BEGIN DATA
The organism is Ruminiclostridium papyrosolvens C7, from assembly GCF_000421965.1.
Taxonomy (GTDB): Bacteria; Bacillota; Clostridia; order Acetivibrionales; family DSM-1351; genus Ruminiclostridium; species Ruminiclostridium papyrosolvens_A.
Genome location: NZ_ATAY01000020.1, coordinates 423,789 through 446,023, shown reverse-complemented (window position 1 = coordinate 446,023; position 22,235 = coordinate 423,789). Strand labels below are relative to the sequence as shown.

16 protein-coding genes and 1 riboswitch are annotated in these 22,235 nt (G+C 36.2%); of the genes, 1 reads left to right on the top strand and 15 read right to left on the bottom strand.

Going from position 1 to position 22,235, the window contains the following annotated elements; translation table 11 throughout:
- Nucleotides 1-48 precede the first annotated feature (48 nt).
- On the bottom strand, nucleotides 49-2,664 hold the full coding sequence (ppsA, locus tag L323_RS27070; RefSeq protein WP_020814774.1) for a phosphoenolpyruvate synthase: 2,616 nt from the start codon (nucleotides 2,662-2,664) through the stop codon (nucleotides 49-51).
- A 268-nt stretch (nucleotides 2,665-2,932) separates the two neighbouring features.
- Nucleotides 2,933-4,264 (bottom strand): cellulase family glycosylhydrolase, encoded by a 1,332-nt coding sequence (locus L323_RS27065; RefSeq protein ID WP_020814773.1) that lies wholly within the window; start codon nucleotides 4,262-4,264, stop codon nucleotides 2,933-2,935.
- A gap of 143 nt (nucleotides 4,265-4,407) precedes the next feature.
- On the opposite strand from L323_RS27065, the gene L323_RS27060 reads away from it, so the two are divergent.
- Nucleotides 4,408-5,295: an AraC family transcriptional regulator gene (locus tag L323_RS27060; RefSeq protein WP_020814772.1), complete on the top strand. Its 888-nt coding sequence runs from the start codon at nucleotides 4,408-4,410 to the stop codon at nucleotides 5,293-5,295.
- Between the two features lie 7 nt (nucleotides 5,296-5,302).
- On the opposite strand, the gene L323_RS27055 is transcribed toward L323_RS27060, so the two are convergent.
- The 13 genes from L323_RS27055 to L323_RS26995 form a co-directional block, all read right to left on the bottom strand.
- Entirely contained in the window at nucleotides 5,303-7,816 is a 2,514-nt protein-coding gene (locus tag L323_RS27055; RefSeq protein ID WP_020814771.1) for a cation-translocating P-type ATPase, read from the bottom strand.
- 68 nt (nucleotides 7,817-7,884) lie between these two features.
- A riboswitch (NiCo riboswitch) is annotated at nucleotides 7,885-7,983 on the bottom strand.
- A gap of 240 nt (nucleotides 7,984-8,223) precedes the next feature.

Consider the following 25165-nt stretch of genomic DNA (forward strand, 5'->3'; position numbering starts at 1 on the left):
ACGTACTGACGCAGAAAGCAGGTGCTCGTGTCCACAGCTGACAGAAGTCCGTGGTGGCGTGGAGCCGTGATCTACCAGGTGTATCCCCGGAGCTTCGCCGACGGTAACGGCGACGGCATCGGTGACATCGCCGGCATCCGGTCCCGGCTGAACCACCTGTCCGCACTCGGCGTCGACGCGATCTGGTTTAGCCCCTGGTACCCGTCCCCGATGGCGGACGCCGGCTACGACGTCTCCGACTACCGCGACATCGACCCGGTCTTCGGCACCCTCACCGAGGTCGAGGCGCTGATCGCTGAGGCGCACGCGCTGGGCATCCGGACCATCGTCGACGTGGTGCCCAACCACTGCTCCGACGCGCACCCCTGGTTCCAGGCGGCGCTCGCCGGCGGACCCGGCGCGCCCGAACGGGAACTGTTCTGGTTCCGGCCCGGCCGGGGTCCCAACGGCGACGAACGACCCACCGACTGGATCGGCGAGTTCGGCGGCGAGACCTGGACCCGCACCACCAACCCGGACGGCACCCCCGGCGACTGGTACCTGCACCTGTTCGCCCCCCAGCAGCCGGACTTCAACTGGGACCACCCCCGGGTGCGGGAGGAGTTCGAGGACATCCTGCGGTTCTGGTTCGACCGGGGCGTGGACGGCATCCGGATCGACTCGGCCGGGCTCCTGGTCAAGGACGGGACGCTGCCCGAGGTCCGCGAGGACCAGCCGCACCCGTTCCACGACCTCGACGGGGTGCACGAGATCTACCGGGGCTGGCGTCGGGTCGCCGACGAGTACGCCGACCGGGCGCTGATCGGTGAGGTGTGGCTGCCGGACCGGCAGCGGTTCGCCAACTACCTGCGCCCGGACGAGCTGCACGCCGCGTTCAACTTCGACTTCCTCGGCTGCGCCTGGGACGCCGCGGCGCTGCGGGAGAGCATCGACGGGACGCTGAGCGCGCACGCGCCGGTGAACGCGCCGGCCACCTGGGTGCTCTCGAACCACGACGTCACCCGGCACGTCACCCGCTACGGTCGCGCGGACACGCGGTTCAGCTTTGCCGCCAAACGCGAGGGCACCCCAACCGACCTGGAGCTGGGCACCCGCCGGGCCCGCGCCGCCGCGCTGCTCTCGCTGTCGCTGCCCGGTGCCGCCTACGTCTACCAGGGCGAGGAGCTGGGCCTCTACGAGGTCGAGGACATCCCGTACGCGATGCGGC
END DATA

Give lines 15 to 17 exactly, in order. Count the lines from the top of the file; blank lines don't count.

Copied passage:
- The 13 genes from L323_RS27055 to L323_RS26995 form a co-directional block, all read right to left on the bottom strand.
- Entirely contained in the window at nucleotides 5,303-7,816 is a 2,514-nt protein-coding gene (locus tag L323_RS27055; RefSeq protein ID WP_020814771.1) for a cation-translocating P-type ATPase, read from the bottom strand.
- 68 nt (nucleotides 7,817-7,884) lie between these two features.